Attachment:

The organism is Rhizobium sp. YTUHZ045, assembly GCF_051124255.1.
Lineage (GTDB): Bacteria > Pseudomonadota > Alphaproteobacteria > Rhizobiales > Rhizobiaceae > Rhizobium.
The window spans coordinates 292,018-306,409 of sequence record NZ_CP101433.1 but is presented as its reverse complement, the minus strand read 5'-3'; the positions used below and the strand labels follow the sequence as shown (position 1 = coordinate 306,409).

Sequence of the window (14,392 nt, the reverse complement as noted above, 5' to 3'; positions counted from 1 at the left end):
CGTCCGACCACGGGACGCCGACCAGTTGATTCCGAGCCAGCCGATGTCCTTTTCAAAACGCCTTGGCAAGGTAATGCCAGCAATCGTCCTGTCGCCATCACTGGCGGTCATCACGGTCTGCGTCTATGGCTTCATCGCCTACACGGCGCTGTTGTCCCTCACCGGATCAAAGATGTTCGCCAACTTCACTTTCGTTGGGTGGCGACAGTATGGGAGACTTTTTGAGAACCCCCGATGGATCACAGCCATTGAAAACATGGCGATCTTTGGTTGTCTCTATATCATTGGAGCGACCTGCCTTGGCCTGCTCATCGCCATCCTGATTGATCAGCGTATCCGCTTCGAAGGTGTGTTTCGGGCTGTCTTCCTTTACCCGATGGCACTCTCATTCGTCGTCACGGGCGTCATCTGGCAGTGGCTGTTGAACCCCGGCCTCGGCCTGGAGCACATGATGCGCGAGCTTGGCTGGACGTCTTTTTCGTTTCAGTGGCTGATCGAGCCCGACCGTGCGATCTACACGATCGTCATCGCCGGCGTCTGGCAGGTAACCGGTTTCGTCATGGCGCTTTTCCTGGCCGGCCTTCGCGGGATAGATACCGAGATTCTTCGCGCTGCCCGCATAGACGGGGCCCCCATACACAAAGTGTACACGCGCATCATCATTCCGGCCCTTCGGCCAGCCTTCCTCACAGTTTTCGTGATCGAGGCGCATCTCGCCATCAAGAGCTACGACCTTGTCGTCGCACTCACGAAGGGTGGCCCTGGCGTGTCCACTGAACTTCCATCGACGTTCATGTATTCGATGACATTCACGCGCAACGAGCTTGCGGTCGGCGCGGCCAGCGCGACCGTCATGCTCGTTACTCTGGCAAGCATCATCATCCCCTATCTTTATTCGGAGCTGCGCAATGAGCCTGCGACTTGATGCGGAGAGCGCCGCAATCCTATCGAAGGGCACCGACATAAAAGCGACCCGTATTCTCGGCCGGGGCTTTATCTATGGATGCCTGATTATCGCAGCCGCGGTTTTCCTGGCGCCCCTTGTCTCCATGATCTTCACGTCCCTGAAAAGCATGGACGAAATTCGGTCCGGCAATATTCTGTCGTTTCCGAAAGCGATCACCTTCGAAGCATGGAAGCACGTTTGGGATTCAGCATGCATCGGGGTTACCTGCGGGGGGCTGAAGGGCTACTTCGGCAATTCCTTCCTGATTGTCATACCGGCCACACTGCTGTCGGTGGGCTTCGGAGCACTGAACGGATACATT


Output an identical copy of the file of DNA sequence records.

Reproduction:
The organism is Rhizobium sp. YTUHZ045, assembly GCF_051124255.1.
Lineage (GTDB): Bacteria > Pseudomonadota > Alphaproteobacteria > Rhizobiales > Rhizobiaceae > Rhizobium.
The window spans coordinates 292,018-306,409 of sequence record NZ_CP101433.1 but is presented as its reverse complement, the minus strand read 5'-3'; the positions used below and the strand labels follow the sequence as shown (position 1 = coordinate 306,409).

Sequence of the window (14,392 nt, the reverse complement as noted above, 5' to 3'; positions counted from 1 at the left end):
CGTCCGACCACGGGACGCCGACCAGTTGATTCCGAGCCAGCCGATGTCCTTTTCAAAACGCCTTGGCAAGGTAATGCCAGCAATCGTCCTGTCGCCATCACTGGCGGTCATCACGGTCTGCGTCTATGGCTTCATCGCCTACACGGCGCTGTTGTCCCTCACCGGATCAAAGATGTTCGCCAACTTCACTTTCGTTGGGTGGCGACAGTATGGGAGACTTTTTGAGAACCCCCGATGGATCACAGCCATTGAAAACATGGCGATCTTTGGTTGTCTCTATATCATTGGAGCGACCTGCCTTGGCCTGCTCATCGCCATCCTGATTGATCAGCGTATCCGCTTCGAAGGTGTGTTTCGGGCTGTCTTCCTTTACCCGATGGCACTCTCATTCGTCGTCACGGGCGTCATCTGGCAGTGGCTGTTGAACCCCGGCCTCGGCCTGGAGCACATGATGCGCGAGCTTGGCTGGACGTCTTTTTCGTTTCAGTGGCTGATCGAGCCCGACCGTGCGATCTACACGATCGTCATCGCCGGCGTCTGGCAGGTAACCGGTTTCGTCATGGCGCTTTTCCTGGCCGGCCTTCGCGGGATAGATACCGAGATTCTTCGCGCTGCCCGCATAGACGGGGCCCCCATACACAAAGTGTACACGCGCATCATCATTCCGGCCCTTCGGCCAGCCTTCCTCACAGTTTTCGTGATCGAGGCGCATCTCGCCATCAAGAGCTACGACCTTGTCGTCGCACTCACGAAGGGTGGCCCTGGCGTGTCCACTGAACTTCCATCGACGTTCATGTATTCGATGACATTCACGCGCAACGAGCTTGCGGTCGGCGCGGCCAGCGCGACCGTCATGCTCGTTACTCTGGCAAGCATCATCATCCCCTATCTTTATTCGGAGCTGCGCAATGAGCCTGCGACTTGATGCGGAGAGCGCCGCAATCCTATCGAAGGGCACCGACATAAAAGCGACCCGTATTCTCGGCCGGGGCTTTATCTATGGATGCCTGATTATCGCAGCCGCGGTTTTCCTGGCGCCCCTTGTCTCCATGATCTTCACGTCCCTGAAAAGCATGGACGAAATTCGGTCCGGCAATATTCTGTCGTTTCCGAAAGCGATCACCTTCGAAGCATGGAAGCACGTTTGGGATTCAGCATGCATCGGGGTTACCTGCGGGGGGCTGAAGGGCTACTTCGGCAATTCCTTCCTGATTGTCATACCGGCCACACTGCTGTCGGTGGGCTTCGGAGCACTGAACGGATACATT